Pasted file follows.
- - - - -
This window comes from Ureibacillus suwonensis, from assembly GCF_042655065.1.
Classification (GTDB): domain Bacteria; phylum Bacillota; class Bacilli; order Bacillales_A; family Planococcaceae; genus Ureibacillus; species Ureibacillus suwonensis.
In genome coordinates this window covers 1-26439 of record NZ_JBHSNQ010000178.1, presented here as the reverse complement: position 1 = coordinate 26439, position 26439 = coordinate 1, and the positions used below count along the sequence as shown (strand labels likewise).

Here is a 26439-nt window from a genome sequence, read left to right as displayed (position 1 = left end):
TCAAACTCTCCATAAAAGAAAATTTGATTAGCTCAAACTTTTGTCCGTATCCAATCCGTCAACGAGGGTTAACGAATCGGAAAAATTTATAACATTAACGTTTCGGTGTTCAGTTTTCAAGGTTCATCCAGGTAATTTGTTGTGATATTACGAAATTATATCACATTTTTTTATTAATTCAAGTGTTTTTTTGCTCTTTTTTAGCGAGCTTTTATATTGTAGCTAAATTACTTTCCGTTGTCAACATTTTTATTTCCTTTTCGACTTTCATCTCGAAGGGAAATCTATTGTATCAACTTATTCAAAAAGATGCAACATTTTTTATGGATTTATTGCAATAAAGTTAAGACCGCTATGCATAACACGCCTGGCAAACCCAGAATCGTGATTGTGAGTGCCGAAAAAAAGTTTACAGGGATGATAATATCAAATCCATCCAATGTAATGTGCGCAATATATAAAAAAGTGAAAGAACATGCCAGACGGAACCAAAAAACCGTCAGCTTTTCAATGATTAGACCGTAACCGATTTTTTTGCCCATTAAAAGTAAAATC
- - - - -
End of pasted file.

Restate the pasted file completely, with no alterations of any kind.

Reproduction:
This window comes from Ureibacillus suwonensis, from assembly GCF_042655065.1.
Classification (GTDB): domain Bacteria; phylum Bacillota; class Bacilli; order Bacillales_A; family Planococcaceae; genus Ureibacillus; species Ureibacillus suwonensis.
In genome coordinates this window covers 1-26439 of record NZ_JBHSNQ010000178.1, presented here as the reverse complement: position 1 = coordinate 26439, position 26439 = coordinate 1, and the positions used below count along the sequence as shown (strand labels likewise).

Here is a 26439-nt window from a genome sequence, read left to right as displayed (position 1 = left end):
TCAAACTCTCCATAAAAGAAAATTTGATTAGCTCAAACTTTTGTCCGTATCCAATCCGTCAACGAGGGTTAACGAATCGGAAAAATTTATAACATTAACGTTTCGGTGTTCAGTTTTCAAGGTTCATCCAGGTAATTTGTTGTGATATTACGAAATTATATCACATTTTTTTATTAATTCAAGTGTTTTTTTGCTCTTTTTTAGCGAGCTTTTATATTGTAGCTAAATTACTTTCCGTTGTCAACATTTTTATTTCCTTTTCGACTTTCATCTCGAAGGGAAATCTATTGTATCAACTTATTCAAAAAGATGCAACATTTTTTATGGATTTATTGCAATAAAGTTAAGACCGCTATGCATAACACGCCTGGCAAACCCAGAATCGTGATTGTGAGTGCCGAAAAAAAGTTTACAGGGATGATAATATCAAATCCATCCAATGTAATGTGCGCAATATATAAAAAAGTGAAAGAACATGCCAGACGGAACCAAAAAACCGTCAGCTTTTCAATGATTAGACCGTAACCGATTTTTTTGCCCATTAAAAGTAAAATC